The Student News Site of University of Arizona

The Daily Wildcat

81° Tucson, AZ

The Daily Wildcat

The Daily Wildcat

 

    Duty to denounce religious extremists not unique to Muslims

    When some sort of horrible political catastrophe occurs and radical Muslims are the perpetrators, moderate Muslims are expected to proclaim their denouncement of radical Islam from the rooftops. If they don’t do this – or even when they do – then conservative cartoonists, columnists and commentators are quick to proclaim that Muslims aren’t doing enough.

    But religious whitewashing takes place on both sides of the fence. For every instance in which Muslims have been, in the eyes of some, “”too silent”” in decrying the acts of fellow Muslims, there’s an instance where Christians and Jews have done the same.

    In 2005, the Danish newspaper Jyllands-Posten published 12 editorial cartoons depicting the prophet Muhammad in a mocking fashion. This is blasphemous to Muslims, so large numbers of Muslims took to the streets in Denmark and other countries, protesting the cartoons, demanding retribution and, in some cases, requesting censorship in the form of laws that prohibit blasphemous or discriminatory speech. Conservative Christians were rather mirthful at the entire affair, and they blasted moderate Muslims for not denouncing the protesters and upholding a commitment to free speech (even though many moderate Muslims did exactly that).

    In July of this year, University of Central Florida student Webster Cook aroused the wrath of the Catholic community when, during Mass, he took a Eucharist wafer but did not consume it. To Catholics, the Eucharist wafer is – symbolically or literally, depending on whom you ask – the flesh of Christ. Some extremist Catholics like Bill Donohue, president of the Catholic League, demanded harsh penalties for the student. Cook allegedly even received death threats, and some Catholics proclaimed that holding the Eucharist hostage was the worst thing a person could do – seriously.

    Here’s the million-dollar question. Which is sillier: Getting teeth-gnashingly upset because of a cartoon or because of a cracker?

    When biologist and atheist blogger PZ Myers took this a step further by desecrating the Eucharist with a rusty nail, radical Catholics were even angrier, and they called for harsh penalties for Myers, such as dismissal from his professorship at the University of Minnesota, Morris.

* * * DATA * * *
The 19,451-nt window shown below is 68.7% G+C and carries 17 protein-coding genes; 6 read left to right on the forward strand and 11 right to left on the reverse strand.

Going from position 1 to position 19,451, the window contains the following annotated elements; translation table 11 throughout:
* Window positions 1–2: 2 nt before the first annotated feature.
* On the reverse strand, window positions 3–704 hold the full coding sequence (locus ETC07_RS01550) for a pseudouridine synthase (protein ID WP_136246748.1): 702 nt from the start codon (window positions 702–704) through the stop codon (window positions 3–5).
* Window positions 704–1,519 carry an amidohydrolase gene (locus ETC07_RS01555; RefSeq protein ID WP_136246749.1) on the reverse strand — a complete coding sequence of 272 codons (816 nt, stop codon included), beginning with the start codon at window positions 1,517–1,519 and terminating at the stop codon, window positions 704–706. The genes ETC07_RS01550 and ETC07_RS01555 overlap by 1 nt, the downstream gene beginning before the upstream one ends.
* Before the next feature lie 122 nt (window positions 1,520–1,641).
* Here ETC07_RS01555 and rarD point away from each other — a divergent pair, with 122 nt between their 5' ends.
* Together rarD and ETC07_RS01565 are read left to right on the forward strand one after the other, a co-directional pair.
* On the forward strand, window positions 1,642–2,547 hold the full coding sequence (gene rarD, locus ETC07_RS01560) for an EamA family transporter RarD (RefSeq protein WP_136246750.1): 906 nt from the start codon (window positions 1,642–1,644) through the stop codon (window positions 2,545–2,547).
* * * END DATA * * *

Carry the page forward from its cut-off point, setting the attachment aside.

The major difference between the Catholic response here and the Muslim response to the Jyllands-Posten cartoons seems to be one of degree, not of kind. If Myers were a little more famous, I wouldn’t have been surprised if radical Catholics had violently protested worldwide the same way radical Muslims did in response to the cartoons.

    But if Muslims should be expected to distance themselves from radicals in their religion, why shouldn’t Catholics? All you mainstream Catholics out there: Why aren’t you out in droves, denouncing Bill Donohue and his cronies for their attempts at censorship? Why aren’t you steadfastly proclaiming your devotion to free speech, even when it offends you?

    This is just the tip of the iceberg. Most of us agree that terrorism is, directly or indirectly, an attack on freedom. But many Christians and Jews have been fairly quiet when their religions undertake other means to undermine freedom.

    Muslims have gotten an unfair rap in this country since Sept. 11, and the constant pressure on average Muslim citizens who just want to live normal American lives is ill-placed, undeserved and unnecessary.

    There are two ways to fix this problem. First, we can continue pointing fingers at the Muslim community for not being forthcoming enough in speaking out against terrorism. This means we should demand that everyone, everywhere, loudly condemn members of their religious group who commit hateful acts in the name of the religion. Of course, I’ll have to expect conservative Christians to do so as well, which means they’ll have to be very vocal about something other than gay marriage or abortion.

    Or we can completely set aside the culture of guilt by association which has become epidemic in this country. Terrorist attacks do not define Islam any more than Bill Donohue defines Catholicism. Muslims have already repudiated the methods of extremists, and even if they didn’t, they would do so implicitly by not supporting them.

    Most importantly, Muslims do not have some kind of sacred duty to prove Islamophobes wrong. Islamophobes are wrong – period. Extremist religion in all forms is a threat to freedom and democracy everywhere. This is obvious. No one – Christian, Jew or Muslim – should have to state it.

    – Taylor Kessinger is a senior majoring in

    ecology and evolutionary biology. He can be reached at letters@wildcat.arizona.edu.

    More to Discover
    Activate Search